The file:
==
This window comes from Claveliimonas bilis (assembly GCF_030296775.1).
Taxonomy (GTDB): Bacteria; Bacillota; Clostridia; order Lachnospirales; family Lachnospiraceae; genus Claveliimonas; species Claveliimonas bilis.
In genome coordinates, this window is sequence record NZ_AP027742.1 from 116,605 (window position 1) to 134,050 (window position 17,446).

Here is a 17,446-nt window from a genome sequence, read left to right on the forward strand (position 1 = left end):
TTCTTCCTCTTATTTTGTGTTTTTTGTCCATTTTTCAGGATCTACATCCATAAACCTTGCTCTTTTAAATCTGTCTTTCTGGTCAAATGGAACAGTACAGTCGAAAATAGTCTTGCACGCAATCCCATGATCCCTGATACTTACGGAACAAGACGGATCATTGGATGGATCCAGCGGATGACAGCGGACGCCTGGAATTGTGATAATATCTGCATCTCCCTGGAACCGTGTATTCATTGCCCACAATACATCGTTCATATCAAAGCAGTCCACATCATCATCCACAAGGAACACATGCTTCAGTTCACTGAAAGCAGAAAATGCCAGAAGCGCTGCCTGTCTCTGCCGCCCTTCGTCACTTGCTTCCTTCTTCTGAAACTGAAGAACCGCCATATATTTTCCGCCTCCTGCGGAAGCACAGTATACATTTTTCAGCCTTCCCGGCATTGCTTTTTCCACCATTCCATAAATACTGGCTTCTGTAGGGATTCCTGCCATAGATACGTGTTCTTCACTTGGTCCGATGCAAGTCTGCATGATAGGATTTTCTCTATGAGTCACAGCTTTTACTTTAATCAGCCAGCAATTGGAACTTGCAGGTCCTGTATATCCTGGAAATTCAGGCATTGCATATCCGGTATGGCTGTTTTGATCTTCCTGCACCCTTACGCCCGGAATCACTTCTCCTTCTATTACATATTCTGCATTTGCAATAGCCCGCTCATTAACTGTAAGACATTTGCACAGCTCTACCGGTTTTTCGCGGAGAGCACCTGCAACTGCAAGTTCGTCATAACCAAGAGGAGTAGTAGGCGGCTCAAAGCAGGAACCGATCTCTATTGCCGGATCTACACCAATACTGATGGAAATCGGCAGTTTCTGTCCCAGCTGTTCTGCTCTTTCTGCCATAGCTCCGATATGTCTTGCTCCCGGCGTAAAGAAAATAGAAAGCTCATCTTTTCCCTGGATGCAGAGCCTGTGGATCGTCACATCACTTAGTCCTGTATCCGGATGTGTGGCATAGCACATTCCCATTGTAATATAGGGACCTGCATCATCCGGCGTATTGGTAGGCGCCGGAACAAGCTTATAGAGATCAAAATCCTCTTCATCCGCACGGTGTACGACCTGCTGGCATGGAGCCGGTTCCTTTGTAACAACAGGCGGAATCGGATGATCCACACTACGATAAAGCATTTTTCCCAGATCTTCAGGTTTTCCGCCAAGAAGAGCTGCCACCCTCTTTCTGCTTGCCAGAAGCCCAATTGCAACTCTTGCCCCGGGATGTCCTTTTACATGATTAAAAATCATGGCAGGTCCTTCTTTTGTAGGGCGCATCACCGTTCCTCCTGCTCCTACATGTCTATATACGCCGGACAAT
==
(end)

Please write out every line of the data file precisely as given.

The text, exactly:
This window comes from Claveliimonas bilis (assembly GCF_030296775.1).
Taxonomy (GTDB): Bacteria; Bacillota; Clostridia; order Lachnospirales; family Lachnospiraceae; genus Claveliimonas; species Claveliimonas bilis.
In genome coordinates, this window is sequence record NZ_AP027742.1 from 116,605 (window position 1) to 134,050 (window position 17,446).

Here is a 17,446-nt window from a genome sequence, read left to right on the forward strand (position 1 = left end):
TTCTTCCTCTTATTTTGTGTTTTTTGTCCATTTTTCAGGATCTACATCCATAAACCTTGCTCTTTTAAATCTGTCTTTCTGGTCAAATGGAACAGTACAGTCGAAAATAGTCTTGCACGCAATCCCATGATCCCTGATACTTACGGAACAAGACGGATCATTGGATGGATCCAGCGGATGACAGCGGACGCCTGGAATTGTGATAATATCTGCATCTCCCTGGAACCGTGTATTCATTGCCCACAATACATCGTTCATATCAAAGCAGTCCACATCATCATCCACAAGGAACACATGCTTCAGTTCACTGAAAGCAGAAAATGCCAGAAGCGCTGCCTGTCTCTGCCGCCCTTCGTCACTTGCTTCCTTCTTCTGAAACTGAAGAACCGCCATATATTTTCCGCCTCCTGCGGAAGCACAGTATACATTTTTCAGCCTTCCCGGCATTGCTTTTTCCACCATTCCATAAATACTGGCTTCTGTAGGGATTCCTGCCATAGATACGTGTTCTTCACTTGGTCCGATGCAAGTCTGCATGATAGGATTTTCTCTATGAGTCACAGCTTTTACTTTAATCAGCCAGCAATTGGAACTTGCAGGTCCTGTATATCCTGGAAATTCAGGCATTGCATATCCGGTATGGCTGTTTTGATCTTCCTGCACCCTTACGCCCGGAATCACTTCTCCTTCTATTACATATTCTGCATTTGCAATAGCCCGCTCATTAACTGTAAGACATTTGCACAGCTCTACCGGTTTTTCGCGGAGAGCACCTGCAACTGCAAGTTCGTCATAACCAAGAGGAGTAGTAGGCGGCTCAAAGCAGGAACCGATCTCTATTGCCGGATCTACACCAATACTGATGGAAATCGGCAGTTTCTGTCCCAGCTGTTCTGCTCTTTCTGCCATAGCTCCGATATGTCTTGCTCCCGGCGTAAAGAAAATAGAAAGCTCATCTTTTCCCTGGATGCAGAGCCTGTGGATCGTCACATCACTTAGTCCTGTATCCGGATGTGTGGCATAGCACATTCCCATTGTAATATAGGGACCTGCATCATCCGGCGTATTGGTAGGCGCCGGAACAAGCTTATAGAGATCAAAATCCTCTTCATCCGCACGGTGTACGACCTGCTGGCATGGAGCCGGTTCCTTTGTAACAACAGGCGGAATCGGATGATCCACACTACGATAAAGCATTTTTCCCAGATCTTCAGGTTTTCCGCCAAGAAGAGCTGCCACCCTCTTTCTGCTTGCCAGAAGCCCAATTGCAACTCTTGCCCCGGGATGTCCTTTTACATGATTAAAAATCATGGCAGGTCCTTCTTTTGTAGGGCGCATCACCGTTCCTCCTGCTCCTACATGTCTATATACGCCGGACAAT